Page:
Five Things We Learned About Online Events

1. Be strategic.

We’ve all heard the joke about meetings that could have been an email. Those complaints ring especially true in the era of video meetings. Virtual meetings are more draining—both physically and mentally—than their in-person counterparts.

Coffee mug bearing the words "I survived another meeting that should have been an email"
We’ve all been here.

That means it’s more important than ever to think about what we want to accomplish—and whether a virtual meeting is really the best way to accomplish it—before we get people together via video conferencing.

For think tanks, “Let’s hold an event” competes “Let’s write a report” for the title of Most Popular Patellar Reflex Response to All Problems. We’ve not been particularly good about asking whether in-person events genuinely return value.

The COVID–19 crisis is an excellent opportunity to assess whether “put a bunch of people in a room together” really contributes to impact.

2. Don’t just replicate what you’d do in person.

It’s hard to over-emphasize this point: Online meetings are exhausting. They also present all sorts of opportunities to disengage. After all, that browser window is just sitting there waiting to have a new tab opened. Who’s going to know…

If you expect your audience to just sit and listen passively for 90 minutes, you’re probably going to be disappointed.

You’ll need to keep your session shorter.

And you’ll probably need to make things far more interactive than you would if you were in person. Sprinke your event with polls. Build in short bits of interactivity. Maybe even just make a formal pause for everyone to get up and stretch.

Passivity is the enemy of a good online event. THe more you can build in some degree of interaction, the more successful your event is likely to be.

3. Take advantage of being online.

Sure, some things work better in person than they do online. But let’s not forget that the reverse is equally true.

  • Chat functions make it possible to do individual introductions in events with 100 people.
  • Instant polls allow speakers to determine how much an audience knows about a topic and adjust remarks appropriately.
  • Twitter hashtags let us expand live conversations far beyond those who signed up for the event.
  • Virtual sticky notes make it possible to do real-time brainstorming with distributed groups.
  • Collaborative, cloud-based documents allow for asynchronous brainstorming and thoughtful decision-making.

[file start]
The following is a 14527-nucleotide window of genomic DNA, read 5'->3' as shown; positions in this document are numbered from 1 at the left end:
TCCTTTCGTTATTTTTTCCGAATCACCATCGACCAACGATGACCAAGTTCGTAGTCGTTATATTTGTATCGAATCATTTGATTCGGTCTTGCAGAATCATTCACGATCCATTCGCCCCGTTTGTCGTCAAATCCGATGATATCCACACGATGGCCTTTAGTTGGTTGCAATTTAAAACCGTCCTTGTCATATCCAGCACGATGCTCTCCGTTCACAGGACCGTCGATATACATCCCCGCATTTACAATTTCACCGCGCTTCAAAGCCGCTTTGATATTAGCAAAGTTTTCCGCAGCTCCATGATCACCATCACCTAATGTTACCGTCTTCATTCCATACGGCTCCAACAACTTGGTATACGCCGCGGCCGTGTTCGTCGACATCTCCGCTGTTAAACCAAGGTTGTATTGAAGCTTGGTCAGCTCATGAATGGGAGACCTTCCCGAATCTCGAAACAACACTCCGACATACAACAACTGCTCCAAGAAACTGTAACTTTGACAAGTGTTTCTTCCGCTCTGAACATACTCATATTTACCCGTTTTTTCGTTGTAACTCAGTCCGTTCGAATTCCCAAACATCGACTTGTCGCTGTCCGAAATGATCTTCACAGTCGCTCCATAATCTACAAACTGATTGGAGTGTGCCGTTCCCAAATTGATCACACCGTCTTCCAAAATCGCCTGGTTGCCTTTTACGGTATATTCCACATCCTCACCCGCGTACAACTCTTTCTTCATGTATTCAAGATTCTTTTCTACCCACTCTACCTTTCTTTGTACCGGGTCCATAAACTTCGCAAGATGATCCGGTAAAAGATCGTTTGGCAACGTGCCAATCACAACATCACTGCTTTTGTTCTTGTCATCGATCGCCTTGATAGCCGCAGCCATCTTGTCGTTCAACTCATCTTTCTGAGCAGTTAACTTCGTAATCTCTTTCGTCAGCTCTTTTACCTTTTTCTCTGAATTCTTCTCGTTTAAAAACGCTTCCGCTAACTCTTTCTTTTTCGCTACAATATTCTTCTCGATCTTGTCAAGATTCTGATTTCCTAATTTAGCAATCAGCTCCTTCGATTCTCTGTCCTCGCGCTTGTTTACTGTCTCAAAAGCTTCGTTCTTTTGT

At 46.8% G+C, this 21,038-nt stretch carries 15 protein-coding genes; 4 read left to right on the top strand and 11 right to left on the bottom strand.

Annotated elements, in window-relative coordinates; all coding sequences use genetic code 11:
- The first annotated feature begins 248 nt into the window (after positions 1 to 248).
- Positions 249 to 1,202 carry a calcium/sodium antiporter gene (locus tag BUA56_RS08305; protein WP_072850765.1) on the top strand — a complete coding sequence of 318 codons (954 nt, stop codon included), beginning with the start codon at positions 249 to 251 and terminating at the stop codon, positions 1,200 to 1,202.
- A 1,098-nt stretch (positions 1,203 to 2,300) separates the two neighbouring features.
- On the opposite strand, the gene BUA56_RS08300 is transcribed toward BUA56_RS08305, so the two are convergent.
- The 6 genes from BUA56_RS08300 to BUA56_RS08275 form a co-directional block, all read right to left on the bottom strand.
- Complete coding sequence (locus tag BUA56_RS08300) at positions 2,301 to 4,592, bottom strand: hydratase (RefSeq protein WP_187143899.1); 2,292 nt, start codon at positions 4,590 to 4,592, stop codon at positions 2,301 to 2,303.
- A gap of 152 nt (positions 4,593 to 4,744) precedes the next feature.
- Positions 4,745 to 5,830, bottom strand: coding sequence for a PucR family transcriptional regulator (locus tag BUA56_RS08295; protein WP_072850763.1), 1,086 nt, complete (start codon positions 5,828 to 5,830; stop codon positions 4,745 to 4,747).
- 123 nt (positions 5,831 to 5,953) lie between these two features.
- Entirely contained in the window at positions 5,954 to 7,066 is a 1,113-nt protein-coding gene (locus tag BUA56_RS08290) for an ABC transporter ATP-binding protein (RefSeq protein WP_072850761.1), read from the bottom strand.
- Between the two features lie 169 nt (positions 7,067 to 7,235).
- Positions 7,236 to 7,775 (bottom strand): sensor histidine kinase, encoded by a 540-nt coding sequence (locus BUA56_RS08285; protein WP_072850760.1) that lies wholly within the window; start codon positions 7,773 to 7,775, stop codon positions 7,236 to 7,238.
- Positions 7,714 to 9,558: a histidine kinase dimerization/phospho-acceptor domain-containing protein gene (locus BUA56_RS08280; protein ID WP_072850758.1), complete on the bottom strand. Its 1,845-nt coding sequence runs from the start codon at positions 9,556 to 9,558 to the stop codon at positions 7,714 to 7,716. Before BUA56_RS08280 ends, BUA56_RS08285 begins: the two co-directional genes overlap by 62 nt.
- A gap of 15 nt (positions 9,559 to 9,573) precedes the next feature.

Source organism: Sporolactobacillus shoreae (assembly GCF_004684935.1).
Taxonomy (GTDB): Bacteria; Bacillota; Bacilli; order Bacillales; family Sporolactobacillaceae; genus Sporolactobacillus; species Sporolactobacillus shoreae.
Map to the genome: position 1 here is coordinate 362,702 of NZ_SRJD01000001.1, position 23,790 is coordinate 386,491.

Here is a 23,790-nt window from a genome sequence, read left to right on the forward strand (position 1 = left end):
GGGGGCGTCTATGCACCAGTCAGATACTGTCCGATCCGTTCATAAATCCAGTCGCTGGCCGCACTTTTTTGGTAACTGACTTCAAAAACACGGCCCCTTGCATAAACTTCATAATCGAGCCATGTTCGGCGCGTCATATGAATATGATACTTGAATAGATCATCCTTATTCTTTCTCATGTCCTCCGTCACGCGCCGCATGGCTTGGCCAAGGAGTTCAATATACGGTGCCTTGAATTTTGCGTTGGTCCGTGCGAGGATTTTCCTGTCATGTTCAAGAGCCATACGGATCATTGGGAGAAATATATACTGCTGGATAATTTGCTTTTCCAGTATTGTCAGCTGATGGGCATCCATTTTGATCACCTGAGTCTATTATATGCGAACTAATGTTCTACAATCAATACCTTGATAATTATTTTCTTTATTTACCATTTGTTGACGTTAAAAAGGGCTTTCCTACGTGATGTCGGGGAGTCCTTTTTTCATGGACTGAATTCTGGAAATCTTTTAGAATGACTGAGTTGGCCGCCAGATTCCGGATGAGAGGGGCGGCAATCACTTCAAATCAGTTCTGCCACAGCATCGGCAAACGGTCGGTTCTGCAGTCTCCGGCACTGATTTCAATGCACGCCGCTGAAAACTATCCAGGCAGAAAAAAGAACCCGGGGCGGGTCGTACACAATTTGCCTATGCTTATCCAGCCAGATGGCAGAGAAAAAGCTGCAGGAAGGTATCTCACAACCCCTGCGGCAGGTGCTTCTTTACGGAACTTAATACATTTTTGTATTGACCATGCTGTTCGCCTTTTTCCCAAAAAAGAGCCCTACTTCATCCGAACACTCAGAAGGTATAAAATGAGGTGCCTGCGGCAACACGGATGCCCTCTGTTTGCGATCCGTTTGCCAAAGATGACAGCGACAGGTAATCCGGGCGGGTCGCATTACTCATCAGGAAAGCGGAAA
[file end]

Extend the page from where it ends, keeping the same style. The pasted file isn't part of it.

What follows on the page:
4. Brand the experience.

There are lots of things that go into in-person events.

  • Backdrops or a lectern with your organization’s name and logo.
  • Professionally designed and typeset copies of books or reports.
  • Folders filled with speaker bios on your organization’s letterhead and fact sheets or brochures about your organization.
  • Business cards for handing out afterward.

Your online events should be every bit as professionally branded as your in person events. That means you’ll want things like intros and outros, a logo “bug” that appears in the corner throughout the presentation, namestraps that go on the lower third of the screen, and maybe some nice transitions.

Yes, those things require some up-front investment. But it’s a lot less than you might think—indeed, it’s probably less than the cost of flying in a participant or two for an in-person event.

5. Little things make a big difference.

Even if you can’t brand your event (and you really, really should brand your event!) there are still a number of simple things you can do that will significantly improve the quality of your online meetings or events.

Proper lighting—which can be as simple as a properly-mounted desk lap—goes a long way.

Photo showing proper lighting for online meetings using only a normal desk lamp
The Pixar lamp knows good moviemaking.

The camera on your phone is probably higher quality than the one built in to your laptop, so a tripod for your iPhone can also up your production values.

Relatively inexpensive semi-professional web cameras, lights and microphones—which can be had for under $100 combined—can go a long way toward bridging the gap between Middle School AV Club and Respected Think Tank.


Joe Miller is the Director of the DC studio of Soapbox, a design and digital agency that focuses on creative communications for ideas that matter. He has led digital strategy projects at Eastern Research Group, The Century Foundation, and the Congressional Budget Office. Prior to his shift to content strategy, we was a senior staff writer at, a copywriter with the Mack/Crounse Group and an assistant professor of philosophy at the University of North Carolina—Pembroke and the United States Military Academy. He received his PhD in political philosophy from the University of Virginia, his MA in philosophy from Virginia Tech, and his BA in philosophy from Hampden-Sydney College.

Posted in breakfast club, Events

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